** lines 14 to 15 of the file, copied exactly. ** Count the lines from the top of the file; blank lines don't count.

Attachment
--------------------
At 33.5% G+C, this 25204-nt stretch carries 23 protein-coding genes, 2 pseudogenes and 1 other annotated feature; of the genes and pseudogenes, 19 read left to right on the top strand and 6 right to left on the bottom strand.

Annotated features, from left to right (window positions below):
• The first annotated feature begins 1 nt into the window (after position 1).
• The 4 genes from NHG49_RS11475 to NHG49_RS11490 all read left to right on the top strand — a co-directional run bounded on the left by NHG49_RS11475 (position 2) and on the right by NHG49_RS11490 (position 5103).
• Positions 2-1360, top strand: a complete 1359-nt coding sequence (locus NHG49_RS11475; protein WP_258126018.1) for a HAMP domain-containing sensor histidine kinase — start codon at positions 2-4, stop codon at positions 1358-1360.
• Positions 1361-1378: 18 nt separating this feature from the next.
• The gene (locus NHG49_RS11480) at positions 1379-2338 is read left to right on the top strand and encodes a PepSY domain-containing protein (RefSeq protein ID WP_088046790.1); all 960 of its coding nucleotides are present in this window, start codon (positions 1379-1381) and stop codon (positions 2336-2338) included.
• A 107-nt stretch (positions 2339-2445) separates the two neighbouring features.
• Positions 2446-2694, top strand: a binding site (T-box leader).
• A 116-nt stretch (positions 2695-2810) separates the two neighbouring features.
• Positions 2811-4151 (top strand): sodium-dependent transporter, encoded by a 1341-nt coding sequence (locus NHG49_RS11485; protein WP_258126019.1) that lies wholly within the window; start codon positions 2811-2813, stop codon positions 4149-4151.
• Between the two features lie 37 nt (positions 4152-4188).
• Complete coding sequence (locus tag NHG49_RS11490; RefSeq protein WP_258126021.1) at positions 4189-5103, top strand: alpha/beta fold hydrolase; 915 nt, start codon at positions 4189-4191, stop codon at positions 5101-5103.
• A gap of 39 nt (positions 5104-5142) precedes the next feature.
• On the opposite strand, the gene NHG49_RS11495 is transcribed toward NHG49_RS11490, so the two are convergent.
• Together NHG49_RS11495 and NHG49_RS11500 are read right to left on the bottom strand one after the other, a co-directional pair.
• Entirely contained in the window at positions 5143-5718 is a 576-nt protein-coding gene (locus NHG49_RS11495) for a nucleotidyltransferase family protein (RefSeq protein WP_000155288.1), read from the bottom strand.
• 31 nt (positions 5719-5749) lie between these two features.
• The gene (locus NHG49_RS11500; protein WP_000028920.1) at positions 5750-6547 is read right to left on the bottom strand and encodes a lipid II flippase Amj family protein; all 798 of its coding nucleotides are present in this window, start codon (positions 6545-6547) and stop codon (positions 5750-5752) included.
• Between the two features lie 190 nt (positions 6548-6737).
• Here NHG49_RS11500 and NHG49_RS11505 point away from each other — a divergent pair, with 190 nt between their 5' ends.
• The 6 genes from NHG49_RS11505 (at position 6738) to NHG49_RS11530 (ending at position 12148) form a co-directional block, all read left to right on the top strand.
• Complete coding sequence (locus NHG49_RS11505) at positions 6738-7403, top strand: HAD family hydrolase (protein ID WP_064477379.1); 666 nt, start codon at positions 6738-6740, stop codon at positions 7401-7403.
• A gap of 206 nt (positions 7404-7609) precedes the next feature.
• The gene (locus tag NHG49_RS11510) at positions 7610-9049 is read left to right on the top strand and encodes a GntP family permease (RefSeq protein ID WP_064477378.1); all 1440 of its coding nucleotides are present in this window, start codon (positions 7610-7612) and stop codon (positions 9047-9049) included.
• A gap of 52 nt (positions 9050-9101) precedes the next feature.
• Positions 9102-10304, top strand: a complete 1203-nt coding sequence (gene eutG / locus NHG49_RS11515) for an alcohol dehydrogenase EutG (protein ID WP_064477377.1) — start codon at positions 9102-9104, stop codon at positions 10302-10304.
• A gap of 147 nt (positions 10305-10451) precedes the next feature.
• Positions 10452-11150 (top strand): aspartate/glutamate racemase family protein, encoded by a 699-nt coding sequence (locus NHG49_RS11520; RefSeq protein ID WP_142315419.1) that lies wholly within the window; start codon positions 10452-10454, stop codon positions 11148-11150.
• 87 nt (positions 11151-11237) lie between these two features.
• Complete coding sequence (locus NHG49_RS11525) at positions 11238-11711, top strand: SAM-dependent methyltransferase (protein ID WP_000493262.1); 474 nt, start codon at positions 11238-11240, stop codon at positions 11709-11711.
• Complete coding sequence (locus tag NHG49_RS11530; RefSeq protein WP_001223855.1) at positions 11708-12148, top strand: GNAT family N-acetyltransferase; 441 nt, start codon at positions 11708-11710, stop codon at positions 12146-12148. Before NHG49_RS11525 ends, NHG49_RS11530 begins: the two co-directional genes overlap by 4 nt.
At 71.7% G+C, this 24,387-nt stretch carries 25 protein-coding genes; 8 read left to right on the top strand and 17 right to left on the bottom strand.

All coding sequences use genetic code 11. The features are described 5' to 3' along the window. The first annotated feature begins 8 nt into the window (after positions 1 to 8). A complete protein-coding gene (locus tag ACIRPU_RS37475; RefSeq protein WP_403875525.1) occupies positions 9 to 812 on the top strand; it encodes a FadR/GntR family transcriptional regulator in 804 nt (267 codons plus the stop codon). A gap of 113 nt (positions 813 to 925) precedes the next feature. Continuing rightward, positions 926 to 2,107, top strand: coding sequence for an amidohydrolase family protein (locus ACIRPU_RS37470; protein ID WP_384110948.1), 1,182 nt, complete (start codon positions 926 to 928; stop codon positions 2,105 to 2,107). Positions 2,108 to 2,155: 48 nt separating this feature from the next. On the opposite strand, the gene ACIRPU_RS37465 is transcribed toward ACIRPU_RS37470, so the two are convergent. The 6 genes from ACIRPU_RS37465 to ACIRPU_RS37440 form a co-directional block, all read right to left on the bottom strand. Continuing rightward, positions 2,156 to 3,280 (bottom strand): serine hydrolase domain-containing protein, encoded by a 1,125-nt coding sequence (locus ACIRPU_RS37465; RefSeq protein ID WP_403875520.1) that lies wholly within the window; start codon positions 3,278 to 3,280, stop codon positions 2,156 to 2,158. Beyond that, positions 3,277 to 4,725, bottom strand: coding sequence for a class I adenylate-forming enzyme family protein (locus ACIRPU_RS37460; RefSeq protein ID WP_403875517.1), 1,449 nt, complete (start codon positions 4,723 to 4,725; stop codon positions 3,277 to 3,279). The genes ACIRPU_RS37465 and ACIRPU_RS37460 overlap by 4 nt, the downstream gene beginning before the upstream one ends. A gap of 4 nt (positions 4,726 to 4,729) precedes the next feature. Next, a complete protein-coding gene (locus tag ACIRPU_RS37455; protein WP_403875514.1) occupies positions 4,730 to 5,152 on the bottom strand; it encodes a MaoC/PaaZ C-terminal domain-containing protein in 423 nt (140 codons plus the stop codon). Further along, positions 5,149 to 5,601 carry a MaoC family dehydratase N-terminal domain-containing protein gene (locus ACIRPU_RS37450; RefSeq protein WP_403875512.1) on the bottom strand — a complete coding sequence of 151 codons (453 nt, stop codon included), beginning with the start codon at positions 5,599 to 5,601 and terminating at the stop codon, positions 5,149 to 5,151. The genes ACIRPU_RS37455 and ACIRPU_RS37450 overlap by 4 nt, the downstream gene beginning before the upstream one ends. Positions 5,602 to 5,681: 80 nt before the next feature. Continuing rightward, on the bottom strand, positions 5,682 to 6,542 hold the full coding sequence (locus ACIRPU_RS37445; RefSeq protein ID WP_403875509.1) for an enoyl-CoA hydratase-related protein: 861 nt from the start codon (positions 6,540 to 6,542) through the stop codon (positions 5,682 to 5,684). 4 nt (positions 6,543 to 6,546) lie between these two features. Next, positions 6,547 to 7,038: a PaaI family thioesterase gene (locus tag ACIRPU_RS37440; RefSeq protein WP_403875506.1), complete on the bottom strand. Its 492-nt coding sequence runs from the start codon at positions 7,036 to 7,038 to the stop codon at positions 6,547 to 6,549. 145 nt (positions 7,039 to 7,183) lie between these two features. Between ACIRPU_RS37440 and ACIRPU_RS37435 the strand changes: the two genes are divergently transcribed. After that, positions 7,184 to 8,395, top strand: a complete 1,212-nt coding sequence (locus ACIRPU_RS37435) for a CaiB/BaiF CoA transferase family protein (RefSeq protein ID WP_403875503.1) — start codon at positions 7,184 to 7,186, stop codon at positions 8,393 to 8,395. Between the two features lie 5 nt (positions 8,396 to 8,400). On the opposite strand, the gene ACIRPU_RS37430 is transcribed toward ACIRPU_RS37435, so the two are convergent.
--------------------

• A gap of 39 nt (positions 5104-5142) precedes the next feature.
• On the opposite strand, the gene NHG49_RS11495 is transcribed toward NHG49_RS11490, so the two are convergent.